The Miami Heat: Playing with Heart or Ego—which should be used when looking for a job or internship?


by Eileen Wisnewski 04-18-2011 12:29 AM

 

I must admit, being a New England fan, I don't necessarily follow the Miami Heat (except when they are playing the Celtics).  However, the media does.  Every win gets media attention and every loss gets even more.  When the early March losing streak unfolded, the media response reminded me of many initial reactions when the news broke about James, Wade and Bosh all playing on one team.  Some speculated that this would be the team to beat and they would walk away with the championship.  Others wondered if these three superstar players would be able to leave their egos at the door and play together unselfishly as a team.

While the Heat and the "Big Three" were able to survive their first post-season test over the weekend, the question still remains whether they have been able to find the necessary chemistry for success and if they will ultimately silence the critics. 

As I look to this topic for inspiration, it does speak to me about the difference between playing with your heart versus your ego.  Let’s talk about how this concept can be translated into the job or internship search with three situations that commonly occur.

SITUATION #1: You really (and I mean really) want the position and are determined to go all-out in order to get it.

EGO:  Sometimes super-egos rear their ugly head when an athlete is nervous or anxious.  I have seen many times in the past where a candidate appears to have a bigger head than what could fit through a doorway – but upon deeper digging I have learned that they are just pretty nervous about the situation and/or getting the position.

HEART:  If you feel this happening to you, prepare for the interview as well as you can.  Practice interviewing (most career centers will offer this service), research the company and its competitors, and put in the necessary amount of time to be ready for the interview.  Remember that you are ALWAYS being interviewed during every single interaction with the employer so be on your game.  You want to let your passion for the employer and the position shine through without letting your nerves (and super-ego) take over.

SITUATION #2: It appears that the job description was written specifically for you.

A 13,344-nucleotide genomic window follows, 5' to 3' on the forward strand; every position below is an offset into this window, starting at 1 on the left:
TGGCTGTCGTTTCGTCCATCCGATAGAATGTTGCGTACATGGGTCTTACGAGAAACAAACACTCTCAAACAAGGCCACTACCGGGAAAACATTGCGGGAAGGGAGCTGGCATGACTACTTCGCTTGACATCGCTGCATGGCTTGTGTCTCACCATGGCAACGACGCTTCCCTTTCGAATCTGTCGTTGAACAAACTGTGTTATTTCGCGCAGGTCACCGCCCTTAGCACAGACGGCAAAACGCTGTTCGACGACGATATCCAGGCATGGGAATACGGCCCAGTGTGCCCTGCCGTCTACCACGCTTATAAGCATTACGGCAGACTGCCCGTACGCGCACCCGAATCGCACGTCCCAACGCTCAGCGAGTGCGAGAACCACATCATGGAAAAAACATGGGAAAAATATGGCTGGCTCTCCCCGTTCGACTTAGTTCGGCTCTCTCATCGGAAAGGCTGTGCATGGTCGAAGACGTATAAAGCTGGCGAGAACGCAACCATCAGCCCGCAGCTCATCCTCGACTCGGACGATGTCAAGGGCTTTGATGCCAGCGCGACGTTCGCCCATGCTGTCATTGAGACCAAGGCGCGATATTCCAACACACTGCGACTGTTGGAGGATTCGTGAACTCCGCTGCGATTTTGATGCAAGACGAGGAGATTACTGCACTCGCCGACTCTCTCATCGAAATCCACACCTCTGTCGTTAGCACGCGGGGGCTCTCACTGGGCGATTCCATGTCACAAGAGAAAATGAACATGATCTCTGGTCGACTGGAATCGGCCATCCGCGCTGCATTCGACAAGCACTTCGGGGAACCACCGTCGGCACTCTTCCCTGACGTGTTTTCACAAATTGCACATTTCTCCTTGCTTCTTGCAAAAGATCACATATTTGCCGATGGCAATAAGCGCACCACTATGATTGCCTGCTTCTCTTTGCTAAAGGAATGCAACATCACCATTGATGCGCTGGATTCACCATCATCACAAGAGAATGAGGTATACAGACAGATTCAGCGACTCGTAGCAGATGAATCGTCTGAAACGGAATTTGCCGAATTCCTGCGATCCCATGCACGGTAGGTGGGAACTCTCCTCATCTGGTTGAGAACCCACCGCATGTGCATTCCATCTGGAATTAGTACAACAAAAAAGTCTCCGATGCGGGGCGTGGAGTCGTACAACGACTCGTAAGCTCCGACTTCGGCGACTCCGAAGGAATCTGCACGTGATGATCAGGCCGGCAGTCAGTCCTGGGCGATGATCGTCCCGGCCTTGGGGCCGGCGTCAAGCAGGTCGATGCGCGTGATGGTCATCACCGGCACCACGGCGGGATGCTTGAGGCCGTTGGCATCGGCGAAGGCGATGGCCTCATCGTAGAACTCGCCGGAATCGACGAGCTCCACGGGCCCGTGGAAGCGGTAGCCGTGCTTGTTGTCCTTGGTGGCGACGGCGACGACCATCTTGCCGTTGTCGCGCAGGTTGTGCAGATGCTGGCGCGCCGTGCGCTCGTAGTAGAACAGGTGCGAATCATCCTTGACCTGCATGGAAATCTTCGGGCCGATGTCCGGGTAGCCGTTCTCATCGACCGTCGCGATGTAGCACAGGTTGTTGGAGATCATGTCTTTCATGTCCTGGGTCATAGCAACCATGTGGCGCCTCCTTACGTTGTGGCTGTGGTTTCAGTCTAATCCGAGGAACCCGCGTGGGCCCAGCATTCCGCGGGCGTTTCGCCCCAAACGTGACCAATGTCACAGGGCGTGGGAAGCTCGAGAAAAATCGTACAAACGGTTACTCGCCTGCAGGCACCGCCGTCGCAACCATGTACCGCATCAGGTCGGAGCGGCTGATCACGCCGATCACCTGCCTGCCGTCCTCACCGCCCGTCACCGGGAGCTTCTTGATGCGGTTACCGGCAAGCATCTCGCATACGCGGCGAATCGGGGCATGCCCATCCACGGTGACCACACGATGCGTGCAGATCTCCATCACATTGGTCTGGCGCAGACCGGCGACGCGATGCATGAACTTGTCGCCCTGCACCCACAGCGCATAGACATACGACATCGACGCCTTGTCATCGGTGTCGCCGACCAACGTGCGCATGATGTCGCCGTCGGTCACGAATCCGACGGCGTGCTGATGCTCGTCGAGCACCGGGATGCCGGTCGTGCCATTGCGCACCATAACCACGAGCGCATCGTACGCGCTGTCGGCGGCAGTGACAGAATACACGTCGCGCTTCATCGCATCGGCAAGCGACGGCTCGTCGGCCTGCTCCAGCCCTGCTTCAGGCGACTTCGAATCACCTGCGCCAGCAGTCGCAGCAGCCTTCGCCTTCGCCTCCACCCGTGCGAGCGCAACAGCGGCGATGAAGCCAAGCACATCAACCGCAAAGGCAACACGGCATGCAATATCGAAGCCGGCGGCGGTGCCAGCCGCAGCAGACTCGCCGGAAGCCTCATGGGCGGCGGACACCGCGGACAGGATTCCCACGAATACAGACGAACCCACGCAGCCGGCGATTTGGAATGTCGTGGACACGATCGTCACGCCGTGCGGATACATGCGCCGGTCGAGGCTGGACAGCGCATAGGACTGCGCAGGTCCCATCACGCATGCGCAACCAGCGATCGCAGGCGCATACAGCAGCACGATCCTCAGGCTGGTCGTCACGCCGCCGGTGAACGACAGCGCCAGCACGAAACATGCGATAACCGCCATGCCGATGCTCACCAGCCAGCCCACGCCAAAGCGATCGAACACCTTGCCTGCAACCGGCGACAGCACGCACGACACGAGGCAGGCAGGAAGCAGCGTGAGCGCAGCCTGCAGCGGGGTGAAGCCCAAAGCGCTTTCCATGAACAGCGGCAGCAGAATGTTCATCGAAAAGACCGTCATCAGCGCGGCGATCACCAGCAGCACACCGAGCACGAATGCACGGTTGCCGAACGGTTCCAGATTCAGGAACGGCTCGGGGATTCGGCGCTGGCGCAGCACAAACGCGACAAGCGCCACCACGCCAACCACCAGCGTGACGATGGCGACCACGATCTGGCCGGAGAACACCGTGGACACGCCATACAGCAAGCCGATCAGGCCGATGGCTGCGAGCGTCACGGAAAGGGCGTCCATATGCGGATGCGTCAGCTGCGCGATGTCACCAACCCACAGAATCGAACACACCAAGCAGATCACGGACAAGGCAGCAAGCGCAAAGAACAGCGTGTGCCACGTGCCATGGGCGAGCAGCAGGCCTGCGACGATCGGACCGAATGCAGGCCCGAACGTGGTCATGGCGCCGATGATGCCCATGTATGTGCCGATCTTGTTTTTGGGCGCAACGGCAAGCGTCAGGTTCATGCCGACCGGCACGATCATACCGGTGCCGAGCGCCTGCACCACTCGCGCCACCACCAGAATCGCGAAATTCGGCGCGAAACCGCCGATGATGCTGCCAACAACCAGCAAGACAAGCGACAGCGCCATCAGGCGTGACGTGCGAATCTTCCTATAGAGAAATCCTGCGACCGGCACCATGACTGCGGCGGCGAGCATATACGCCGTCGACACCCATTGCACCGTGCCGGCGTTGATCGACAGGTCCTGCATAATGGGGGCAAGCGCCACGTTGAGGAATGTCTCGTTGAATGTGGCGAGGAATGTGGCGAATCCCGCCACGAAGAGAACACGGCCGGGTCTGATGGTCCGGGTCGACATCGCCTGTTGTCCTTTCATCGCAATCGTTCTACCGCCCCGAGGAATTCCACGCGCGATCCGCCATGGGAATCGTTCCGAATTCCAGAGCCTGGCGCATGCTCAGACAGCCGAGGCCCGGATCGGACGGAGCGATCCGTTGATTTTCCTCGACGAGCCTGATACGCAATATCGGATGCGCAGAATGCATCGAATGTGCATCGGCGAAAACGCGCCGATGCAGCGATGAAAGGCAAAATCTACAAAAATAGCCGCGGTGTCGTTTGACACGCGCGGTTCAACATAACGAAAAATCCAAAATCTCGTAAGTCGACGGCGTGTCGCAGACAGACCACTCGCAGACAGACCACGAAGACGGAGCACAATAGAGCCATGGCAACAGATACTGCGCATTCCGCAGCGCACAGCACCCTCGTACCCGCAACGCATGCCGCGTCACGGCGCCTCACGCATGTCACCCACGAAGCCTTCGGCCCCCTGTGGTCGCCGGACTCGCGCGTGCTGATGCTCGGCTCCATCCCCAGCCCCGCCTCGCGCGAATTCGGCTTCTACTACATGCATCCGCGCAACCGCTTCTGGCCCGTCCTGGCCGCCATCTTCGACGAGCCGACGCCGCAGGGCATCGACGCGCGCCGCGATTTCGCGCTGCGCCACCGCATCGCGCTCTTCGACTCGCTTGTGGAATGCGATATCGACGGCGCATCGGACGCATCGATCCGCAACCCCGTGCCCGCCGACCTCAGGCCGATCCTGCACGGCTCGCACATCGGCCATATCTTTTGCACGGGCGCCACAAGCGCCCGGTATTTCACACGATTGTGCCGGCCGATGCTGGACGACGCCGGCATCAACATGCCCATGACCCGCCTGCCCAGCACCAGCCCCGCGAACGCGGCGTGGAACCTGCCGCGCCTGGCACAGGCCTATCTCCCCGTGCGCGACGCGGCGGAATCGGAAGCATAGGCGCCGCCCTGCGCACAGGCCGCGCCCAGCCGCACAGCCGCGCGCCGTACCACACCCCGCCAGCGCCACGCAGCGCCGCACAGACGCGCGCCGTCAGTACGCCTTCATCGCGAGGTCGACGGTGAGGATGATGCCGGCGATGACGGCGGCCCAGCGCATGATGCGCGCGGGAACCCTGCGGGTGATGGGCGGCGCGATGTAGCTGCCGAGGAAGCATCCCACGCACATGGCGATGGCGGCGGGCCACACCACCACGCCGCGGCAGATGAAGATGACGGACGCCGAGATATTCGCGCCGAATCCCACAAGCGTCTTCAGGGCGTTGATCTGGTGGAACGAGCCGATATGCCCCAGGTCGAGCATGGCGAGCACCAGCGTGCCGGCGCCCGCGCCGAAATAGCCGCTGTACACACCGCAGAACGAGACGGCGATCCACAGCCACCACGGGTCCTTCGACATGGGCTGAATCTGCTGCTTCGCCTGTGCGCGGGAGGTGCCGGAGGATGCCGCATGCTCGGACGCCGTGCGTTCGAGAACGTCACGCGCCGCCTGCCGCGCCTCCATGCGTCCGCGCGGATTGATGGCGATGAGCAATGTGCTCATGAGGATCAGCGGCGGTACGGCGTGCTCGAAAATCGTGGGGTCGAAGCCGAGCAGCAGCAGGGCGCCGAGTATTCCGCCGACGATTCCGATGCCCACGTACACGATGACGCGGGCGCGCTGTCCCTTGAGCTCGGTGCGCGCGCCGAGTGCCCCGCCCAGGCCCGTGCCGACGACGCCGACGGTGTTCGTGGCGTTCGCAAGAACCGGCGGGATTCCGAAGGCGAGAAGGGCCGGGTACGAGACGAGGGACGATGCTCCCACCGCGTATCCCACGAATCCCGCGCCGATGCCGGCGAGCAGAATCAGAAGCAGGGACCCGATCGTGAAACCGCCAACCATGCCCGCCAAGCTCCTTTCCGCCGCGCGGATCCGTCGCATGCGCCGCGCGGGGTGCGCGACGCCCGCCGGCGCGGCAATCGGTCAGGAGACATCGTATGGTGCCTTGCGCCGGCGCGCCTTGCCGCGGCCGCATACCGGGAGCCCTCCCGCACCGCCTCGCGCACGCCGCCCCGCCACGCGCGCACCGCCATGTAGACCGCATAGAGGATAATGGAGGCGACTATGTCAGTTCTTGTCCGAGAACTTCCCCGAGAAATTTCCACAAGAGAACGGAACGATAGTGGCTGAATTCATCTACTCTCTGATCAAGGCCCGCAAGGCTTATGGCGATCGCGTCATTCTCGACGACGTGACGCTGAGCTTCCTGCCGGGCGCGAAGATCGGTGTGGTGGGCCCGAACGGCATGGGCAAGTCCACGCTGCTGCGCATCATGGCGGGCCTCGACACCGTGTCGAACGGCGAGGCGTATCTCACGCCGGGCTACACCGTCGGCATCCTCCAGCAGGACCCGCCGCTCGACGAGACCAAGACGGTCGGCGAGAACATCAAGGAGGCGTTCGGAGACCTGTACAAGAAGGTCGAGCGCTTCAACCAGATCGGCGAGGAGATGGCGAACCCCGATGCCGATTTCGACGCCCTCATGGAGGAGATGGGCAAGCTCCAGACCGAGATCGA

EGO:  Just because the position description exactly matches your skill set and prior experiences does not mean that you will be handed the job.  The interview process involves two things: 1) Do you have the necessary skills and abilities to do the job?, and 2) Do you fit in with the company’s culture?  You could have the perfect background, but like in sports, if you do not gel with the team, you might not be selected.

HEART:  When your past experiences are clear on your resume and you can speak to them professionally, employers will easily see that you are qualified for the position.  Be aware of any learning curves that may exist (you haven’t worked for this company yet, and there are many things that you still do not know—even if you have done this specific job before).  In this case, keep in mind that your interactions with everyone throughout the interview must convey that you fit in with the team, as well as have the necessary skills for the position.

SITUATION #3: You have an insider at the company who told you they could easily get you an interview.

EGO: Even if the CEO pulls some strings and gets you that first interview, YOU still have to interview for the position.  If you interact with people like the position is all yours from the start, you are not only alienating possible future colleagues, you could also be shooting yourself in the foot and lose out on the opportunity that was given to you.  The person who helped you get the interview has his/her reputation on the line and how you behave will reflect upon them.

HEART: The better approach is to do the best you possibly can throughout the process—even if you have the connection advantage.  Research the company and put in prep time just as if you didn’t know anyone at the company.  Treat each person with respect and be sure to appreciate and thank everyone who helps you along the way.

One should have confidence heading into any interview process.  However, egos can grow large pretty quickly and one needs to keep them in check.  Be confident and prepare as you would for any game.  We all know what happens when athletes think that the game is already in the bag—and then they forget to actually play the game… they lose.  The same thing can happen during the interview process for jobs or internships.
 


Published 04-17-2011 © 2022 Access Athletes, LLC


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